According to a study by AXA Insurance, each year drivers in the UK remain unprepared for winter weather, despite regular warnings of approaching cold conditions.
“Winter weather consistently causes serious problems in the UK, but our research shows that drivers are still being complacent. Winter has a massive impact on road safety, and it’s not just snow that causes problems — ice and fog also make the roads more dangerous.”
– Maxine Tighe, Head of Motor Claims at AXA Insurance
So consider this your official warning; winter is coming.
With winter fast approaching, it’s essential to ensure that you take the necessary precautions to look after your car. These winter car care tips below will help you prepare for the colder months ahead…
5 Essential Winter Checks for Your Car:
The average braking distance for a car driving at 30 mph is 14 metres. This is doubled in wet conditions, and can be up to 10 times further when driving in snow.
Get your brakes checked and make sure they’re in good working condition.
During the colder months you tend to put more pressure on your battery through extended use of heaters, wipers and lights. Check your battery’s terminals are secure and free from corrosion.
“Cold temperatures affect the chemical process inside the battery that produces and stores electricity, effectively slowing it down and reducing the battery’s ability to hold the charge. Older, weaker batteries will typically already have reduced performance and cold temperatures will often drastically reduce this further, to the point where the battery will discharge or go flat very quickly.” – RAC
Top Tip: If your battery is more than five years old, or has shown signs of struggling to start the car, get it replaced.
Radiator fluid acts as a coolant during summer, and as anti-freeze in the winter. You car’s radiator should contain a 50/50 mix of water and anti-freeze. Check your levels and ensure you have the right mix.
4. Lights & Visibility
Check all of your lights and replace any that are not working. Make sure they are clean. Tarnished lights can be brightened up with toothpaste.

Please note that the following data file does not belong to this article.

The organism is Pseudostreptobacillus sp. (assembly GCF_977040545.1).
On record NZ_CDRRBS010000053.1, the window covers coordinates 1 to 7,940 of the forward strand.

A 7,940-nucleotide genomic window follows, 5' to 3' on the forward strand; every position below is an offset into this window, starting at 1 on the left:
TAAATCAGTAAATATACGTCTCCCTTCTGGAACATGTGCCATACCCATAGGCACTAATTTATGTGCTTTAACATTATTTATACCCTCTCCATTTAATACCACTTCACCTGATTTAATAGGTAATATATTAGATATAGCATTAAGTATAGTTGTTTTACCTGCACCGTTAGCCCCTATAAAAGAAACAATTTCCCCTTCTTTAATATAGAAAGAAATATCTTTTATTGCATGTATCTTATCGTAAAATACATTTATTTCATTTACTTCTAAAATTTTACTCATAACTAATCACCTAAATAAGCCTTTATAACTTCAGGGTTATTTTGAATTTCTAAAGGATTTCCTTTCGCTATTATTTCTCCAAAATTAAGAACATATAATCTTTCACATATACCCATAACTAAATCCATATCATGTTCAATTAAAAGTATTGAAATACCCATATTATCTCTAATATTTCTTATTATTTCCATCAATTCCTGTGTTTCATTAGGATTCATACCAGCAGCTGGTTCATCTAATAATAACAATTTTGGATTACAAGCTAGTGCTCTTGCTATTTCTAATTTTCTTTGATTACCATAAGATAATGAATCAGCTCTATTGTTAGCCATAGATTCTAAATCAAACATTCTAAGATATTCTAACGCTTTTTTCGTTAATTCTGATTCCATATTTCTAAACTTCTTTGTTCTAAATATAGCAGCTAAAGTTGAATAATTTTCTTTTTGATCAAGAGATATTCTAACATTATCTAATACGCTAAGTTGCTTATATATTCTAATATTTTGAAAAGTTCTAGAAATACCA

Now is also the time to check your wiper blades. If they do not clear the windscreen effectively in the rain (leaving large smears that obstruct your view), they won’t be effective at tackling snow.
5. Tyres (including your spare!)
The legal minimum tyre tread in the UK is 1.6 mm, but the AA recommend having a thicker tread of 2 – 3 mm in Winter, as this allows for better control in wet and icy conditions.
Changes in temperature can lead to decompression in your tyres, so be sure to check them regularly.
Tips for Defrosting Your Car
Image courtesy of Erik via Flickr
6. Remove all loose snow and/or ice
Did you know it’s an actually an offence to drive with loose ice and snow still on your car? That pile of snow on your roof could easily slip and block your view, causing an accident.
It is also an offence to drive with an obscured registration plate, so be sure to remove all snow from your plates too.
7. Check your exhaust pipe
Check your exhaust pipe isn’t blocked with snow or ice. This makes it harder for the car to start and could cause toxic fumes to leak into the interior of the car.
8. Unfreeze car locks and doors
If your lock is frozen, use a lighter for 15 seconds to heat up your key before you insert it into the lock.
Open frozen doors by using lukewarm (not hot) water to melt the ice.
9. Defrosting windows
Turn on the defrost option and set it to the highest heat on a low speed. (Higher speeds actually fan our colder air.) Once the ice begins to melt, use an ice scraper to remove the ice. You can use a de-icer to speed up the process.
NEVER use hot water to melt ice on your windows. This can cause the glass to shatter.
10. Defogging windows
To defog your car’s windows you need to do two things:
- Increase the temperature of the glass
- Reduce the water content of the air
The easiest and quickest way to do this is to open a window, select the defog/demist function and place on high heat, and turn on the AC (the AC also serves as a dehumidifier).
Speed up defrosting the night before…
- Stop doors freezing shut by applying a thin layer of Vaseline to the rubber door seals.
- A squirt of WD-40 in locks will help stop them for freezing.
- Raise your wipers off the windscreen to prevent them from freezing and sticking to your window.
- Fill a stocking or sock with cat litter to prevent foggy windows. This works by absorbing excess moisture in the air.
- Use a car cover.
- Keep an eye on where the sun rises in the morning. Park your car to face the sun for natural defrosting!
Winter Car Essentials
With experience in getting stuck in winter traffic with no water, blanket or supplies, Gary Hodder from BestCarFinder can’t emphasise enough the importance of being prepared.
Buy a Winter Emergency Kit (or create your own) which contains these essentials:
- Ice scraper
- Thermal blankets (sleeping bags also work well)
- Snow shovel
- Torch (and extra batteries)
- Jump leads and tow rope
- Bottled water and non-perishable snacks
- Thermos flask with hot water
- High visibility jacket
- Phone (and in-car phone charger)
- Reflective safety triangle
- Extra set of clothes
- First aid kit
It may seem like a lot, but if you happen to break down or have to pull over in a snow storm, you’ll be thankful for these items!
Featured photo credit: First snow of winter via flickr.com